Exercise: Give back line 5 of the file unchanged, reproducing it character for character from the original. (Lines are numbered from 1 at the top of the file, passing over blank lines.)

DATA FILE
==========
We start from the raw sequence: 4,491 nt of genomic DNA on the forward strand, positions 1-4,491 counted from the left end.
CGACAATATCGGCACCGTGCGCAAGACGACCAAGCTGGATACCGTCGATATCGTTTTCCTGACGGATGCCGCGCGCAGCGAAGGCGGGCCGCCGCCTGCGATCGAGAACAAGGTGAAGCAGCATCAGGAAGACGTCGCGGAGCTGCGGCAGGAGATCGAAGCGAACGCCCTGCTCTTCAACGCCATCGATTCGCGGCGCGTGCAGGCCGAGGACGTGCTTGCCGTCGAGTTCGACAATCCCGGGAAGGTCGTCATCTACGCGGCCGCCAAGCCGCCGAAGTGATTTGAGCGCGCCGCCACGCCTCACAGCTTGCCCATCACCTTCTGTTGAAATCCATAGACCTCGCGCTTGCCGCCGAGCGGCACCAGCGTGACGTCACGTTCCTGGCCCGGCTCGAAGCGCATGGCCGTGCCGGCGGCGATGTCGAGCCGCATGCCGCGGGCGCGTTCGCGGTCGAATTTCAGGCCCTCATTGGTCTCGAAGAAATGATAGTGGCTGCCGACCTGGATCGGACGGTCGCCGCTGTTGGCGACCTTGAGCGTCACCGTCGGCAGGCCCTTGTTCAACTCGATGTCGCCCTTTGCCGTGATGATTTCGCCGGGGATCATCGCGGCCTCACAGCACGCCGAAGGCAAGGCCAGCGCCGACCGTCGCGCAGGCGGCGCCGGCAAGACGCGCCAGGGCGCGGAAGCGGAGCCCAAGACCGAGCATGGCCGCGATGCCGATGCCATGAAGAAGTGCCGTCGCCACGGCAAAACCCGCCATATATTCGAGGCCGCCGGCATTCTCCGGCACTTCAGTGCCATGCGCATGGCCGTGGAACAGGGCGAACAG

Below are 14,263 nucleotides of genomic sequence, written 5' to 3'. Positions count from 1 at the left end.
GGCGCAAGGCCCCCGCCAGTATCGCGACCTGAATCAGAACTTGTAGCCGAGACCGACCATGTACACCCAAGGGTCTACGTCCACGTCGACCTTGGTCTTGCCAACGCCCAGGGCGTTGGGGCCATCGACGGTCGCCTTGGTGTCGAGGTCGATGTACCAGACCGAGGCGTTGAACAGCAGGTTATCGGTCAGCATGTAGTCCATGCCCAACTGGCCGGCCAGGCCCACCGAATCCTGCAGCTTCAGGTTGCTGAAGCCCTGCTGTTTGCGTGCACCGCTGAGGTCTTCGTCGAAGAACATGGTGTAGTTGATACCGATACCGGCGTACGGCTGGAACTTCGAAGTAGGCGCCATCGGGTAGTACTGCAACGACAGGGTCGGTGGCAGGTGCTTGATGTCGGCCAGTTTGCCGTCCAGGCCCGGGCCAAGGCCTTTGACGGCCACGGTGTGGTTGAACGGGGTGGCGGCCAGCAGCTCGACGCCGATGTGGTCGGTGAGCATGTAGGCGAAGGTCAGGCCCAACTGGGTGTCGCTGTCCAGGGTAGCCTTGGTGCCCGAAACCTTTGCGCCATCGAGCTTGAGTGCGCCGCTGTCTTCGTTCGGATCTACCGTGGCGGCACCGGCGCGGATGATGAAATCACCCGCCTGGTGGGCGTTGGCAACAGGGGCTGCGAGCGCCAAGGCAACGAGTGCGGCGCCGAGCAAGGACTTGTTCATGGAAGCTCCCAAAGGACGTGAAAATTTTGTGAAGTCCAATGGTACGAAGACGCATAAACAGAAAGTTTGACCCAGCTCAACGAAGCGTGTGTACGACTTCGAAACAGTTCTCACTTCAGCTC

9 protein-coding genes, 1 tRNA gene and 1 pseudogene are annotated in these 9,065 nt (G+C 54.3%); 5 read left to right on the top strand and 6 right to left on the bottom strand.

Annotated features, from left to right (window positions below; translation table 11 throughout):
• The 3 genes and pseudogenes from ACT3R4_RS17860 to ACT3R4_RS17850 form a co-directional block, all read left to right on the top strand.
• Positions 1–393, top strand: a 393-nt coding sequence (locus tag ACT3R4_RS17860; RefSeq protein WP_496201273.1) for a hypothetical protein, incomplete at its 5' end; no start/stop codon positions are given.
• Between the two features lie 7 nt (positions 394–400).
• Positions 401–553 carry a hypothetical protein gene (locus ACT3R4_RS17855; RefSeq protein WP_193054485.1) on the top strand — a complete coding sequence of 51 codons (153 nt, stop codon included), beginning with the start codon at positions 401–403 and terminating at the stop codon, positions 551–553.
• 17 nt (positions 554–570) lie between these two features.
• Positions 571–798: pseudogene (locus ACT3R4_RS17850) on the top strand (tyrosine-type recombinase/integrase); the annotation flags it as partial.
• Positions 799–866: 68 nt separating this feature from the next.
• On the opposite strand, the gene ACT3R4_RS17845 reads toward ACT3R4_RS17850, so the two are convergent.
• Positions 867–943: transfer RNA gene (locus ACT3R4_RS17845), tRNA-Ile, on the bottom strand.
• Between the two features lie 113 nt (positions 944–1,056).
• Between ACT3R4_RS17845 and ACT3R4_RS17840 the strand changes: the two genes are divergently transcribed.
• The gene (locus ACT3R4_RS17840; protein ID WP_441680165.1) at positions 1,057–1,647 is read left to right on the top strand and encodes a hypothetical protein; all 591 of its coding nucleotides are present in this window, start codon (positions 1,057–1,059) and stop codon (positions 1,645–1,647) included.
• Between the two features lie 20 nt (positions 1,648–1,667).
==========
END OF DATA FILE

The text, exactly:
9 protein-coding genes, 1 tRNA gene and 1 pseudogene are annotated in these 9,065 nt (G+C 54.3%); 5 read left to right on the top strand and 6 right to left on the bottom strand.